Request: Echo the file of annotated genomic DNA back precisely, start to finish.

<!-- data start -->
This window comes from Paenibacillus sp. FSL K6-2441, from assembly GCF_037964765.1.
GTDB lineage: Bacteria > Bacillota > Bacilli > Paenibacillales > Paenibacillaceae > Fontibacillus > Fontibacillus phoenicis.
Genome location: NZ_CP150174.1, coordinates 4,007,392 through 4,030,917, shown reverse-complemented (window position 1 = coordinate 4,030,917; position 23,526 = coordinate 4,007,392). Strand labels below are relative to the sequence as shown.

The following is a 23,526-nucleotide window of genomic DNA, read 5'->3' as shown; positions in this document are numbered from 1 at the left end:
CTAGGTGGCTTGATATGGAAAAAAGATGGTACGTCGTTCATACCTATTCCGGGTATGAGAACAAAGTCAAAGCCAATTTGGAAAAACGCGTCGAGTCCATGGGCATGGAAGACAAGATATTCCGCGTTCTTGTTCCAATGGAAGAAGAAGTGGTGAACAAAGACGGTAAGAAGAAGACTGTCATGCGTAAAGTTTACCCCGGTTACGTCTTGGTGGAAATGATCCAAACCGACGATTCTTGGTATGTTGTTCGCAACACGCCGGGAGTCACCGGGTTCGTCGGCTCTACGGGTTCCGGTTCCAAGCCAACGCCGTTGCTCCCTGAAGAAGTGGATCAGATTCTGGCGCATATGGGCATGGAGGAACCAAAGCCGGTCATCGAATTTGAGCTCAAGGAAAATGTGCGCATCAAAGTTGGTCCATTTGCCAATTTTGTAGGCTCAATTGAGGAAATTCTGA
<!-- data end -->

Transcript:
This window comes from Paenibacillus sp. FSL K6-2441, from assembly GCF_037964765.1.
GTDB lineage: Bacteria > Bacillota > Bacilli > Paenibacillales > Paenibacillaceae > Fontibacillus > Fontibacillus phoenicis.
Genome location: NZ_CP150174.1, coordinates 4,007,392 through 4,030,917, shown reverse-complemented (window position 1 = coordinate 4,030,917; position 23,526 = coordinate 4,007,392). Strand labels below are relative to the sequence as shown.

The following is a 23,526-nucleotide window of genomic DNA, read 5'->3' as shown; positions in this document are numbered from 1 at the left end:
CTAGGTGGCTTGATATGGAAAAAAGATGGTACGTCGTTCATACCTATTCCGGGTATGAGAACAAAGTCAAAGCCAATTTGGAAAAACGCGTCGAGTCCATGGGCATGGAAGACAAGATATTCCGCGTTCTTGTTCCAATGGAAGAAGAAGTGGTGAACAAAGACGGTAAGAAGAAGACTGTCATGCGTAAAGTTTACCCCGGTTACGTCTTGGTGGAAATGATCCAAACCGACGATTCTTGGTATGTTGTTCGCAACACGCCGGGAGTCACCGGGTTCGTCGGCTCTACGGGTTCCGGTTCCAAGCCAACGCCGTTGCTCCCTGAAGAAGTGGATCAGATTCTGGCGCATATGGGCATGGAGGAACCAAAGCCGGTCATCGAATTTGAGCTCAAGGAAAATGTGCGCATCAAAGTTGGTCCATTTGCCAATTTTGTAGGCTCAATTGAGGAAATTCTGA